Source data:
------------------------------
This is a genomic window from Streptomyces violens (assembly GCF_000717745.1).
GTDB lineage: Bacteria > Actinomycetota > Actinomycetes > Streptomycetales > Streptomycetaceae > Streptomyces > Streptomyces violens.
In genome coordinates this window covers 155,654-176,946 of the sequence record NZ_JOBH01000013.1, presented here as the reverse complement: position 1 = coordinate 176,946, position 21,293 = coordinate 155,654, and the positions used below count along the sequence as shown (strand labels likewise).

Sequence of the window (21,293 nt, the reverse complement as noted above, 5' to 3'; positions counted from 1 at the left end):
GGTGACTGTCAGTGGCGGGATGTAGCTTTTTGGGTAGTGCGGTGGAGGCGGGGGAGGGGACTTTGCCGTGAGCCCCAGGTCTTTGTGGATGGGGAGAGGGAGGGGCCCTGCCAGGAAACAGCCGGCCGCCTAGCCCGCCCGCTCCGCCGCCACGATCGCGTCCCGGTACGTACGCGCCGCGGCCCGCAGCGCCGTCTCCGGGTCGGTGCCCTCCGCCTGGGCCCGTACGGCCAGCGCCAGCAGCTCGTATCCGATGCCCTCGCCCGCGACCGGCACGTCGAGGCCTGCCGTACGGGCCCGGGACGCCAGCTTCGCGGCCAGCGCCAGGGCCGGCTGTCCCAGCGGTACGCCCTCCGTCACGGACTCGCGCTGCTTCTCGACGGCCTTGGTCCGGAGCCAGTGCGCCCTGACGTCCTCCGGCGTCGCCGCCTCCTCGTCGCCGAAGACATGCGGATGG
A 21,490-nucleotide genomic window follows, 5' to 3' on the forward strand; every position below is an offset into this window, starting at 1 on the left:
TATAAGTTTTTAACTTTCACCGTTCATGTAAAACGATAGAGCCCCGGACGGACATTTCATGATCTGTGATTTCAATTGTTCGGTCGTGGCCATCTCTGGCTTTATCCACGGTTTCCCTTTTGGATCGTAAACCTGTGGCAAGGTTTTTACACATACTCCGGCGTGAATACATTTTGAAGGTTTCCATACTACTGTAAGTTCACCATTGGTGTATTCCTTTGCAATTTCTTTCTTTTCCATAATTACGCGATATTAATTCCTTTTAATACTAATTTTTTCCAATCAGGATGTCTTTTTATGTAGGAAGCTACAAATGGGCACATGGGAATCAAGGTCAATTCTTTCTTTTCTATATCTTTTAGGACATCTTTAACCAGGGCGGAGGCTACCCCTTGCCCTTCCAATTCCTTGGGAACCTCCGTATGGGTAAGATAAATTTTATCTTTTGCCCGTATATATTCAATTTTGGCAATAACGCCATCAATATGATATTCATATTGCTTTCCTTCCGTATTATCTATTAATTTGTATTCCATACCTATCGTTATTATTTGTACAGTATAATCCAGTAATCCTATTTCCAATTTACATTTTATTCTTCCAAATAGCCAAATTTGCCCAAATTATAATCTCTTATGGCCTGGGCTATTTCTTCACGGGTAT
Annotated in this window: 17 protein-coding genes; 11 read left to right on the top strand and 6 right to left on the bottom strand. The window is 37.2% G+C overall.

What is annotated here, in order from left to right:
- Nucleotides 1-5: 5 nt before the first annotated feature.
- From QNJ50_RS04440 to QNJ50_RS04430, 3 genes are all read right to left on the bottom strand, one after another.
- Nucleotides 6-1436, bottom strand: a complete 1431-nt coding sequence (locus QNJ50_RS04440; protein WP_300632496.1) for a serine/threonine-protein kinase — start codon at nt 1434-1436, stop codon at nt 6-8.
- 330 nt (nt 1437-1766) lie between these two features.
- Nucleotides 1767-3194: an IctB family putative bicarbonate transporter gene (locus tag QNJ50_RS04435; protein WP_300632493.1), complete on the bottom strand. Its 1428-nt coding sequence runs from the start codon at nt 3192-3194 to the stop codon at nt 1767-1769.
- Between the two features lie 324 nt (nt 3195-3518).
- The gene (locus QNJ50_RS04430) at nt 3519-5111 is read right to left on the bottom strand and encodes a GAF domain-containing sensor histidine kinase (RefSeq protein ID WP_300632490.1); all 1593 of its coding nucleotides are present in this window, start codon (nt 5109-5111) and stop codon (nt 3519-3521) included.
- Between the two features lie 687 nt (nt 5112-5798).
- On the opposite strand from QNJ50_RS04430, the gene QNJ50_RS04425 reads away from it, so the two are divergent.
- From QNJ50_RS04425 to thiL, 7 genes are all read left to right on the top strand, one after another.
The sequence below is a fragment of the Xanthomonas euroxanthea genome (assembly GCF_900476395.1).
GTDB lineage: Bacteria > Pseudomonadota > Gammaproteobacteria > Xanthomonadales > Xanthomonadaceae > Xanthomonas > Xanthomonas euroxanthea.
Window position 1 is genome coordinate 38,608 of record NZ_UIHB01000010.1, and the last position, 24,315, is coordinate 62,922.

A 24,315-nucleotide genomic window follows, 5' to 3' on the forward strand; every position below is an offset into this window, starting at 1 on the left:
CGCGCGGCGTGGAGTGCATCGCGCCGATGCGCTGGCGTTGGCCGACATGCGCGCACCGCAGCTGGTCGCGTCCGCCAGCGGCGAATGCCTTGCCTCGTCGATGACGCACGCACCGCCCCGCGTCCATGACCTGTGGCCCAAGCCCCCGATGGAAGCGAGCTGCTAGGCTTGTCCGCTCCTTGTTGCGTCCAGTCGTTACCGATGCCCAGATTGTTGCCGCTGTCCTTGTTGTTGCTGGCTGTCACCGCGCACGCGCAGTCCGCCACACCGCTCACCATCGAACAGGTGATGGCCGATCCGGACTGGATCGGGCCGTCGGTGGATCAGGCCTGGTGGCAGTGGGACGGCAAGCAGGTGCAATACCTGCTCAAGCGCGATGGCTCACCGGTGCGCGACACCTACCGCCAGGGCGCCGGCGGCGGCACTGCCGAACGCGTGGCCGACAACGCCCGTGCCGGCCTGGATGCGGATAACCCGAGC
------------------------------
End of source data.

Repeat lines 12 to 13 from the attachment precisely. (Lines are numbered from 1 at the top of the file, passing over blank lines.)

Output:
- Nucleotides 6-1436, bottom strand: a complete 1431-nt coding sequence (locus QNJ50_RS04440; protein WP_300632496.1) for a serine/threonine-protein kinase — start codon at nt 1434-1436, stop codon at nt 6-8.
- 330 nt (nt 1437-1766) lie between these two features.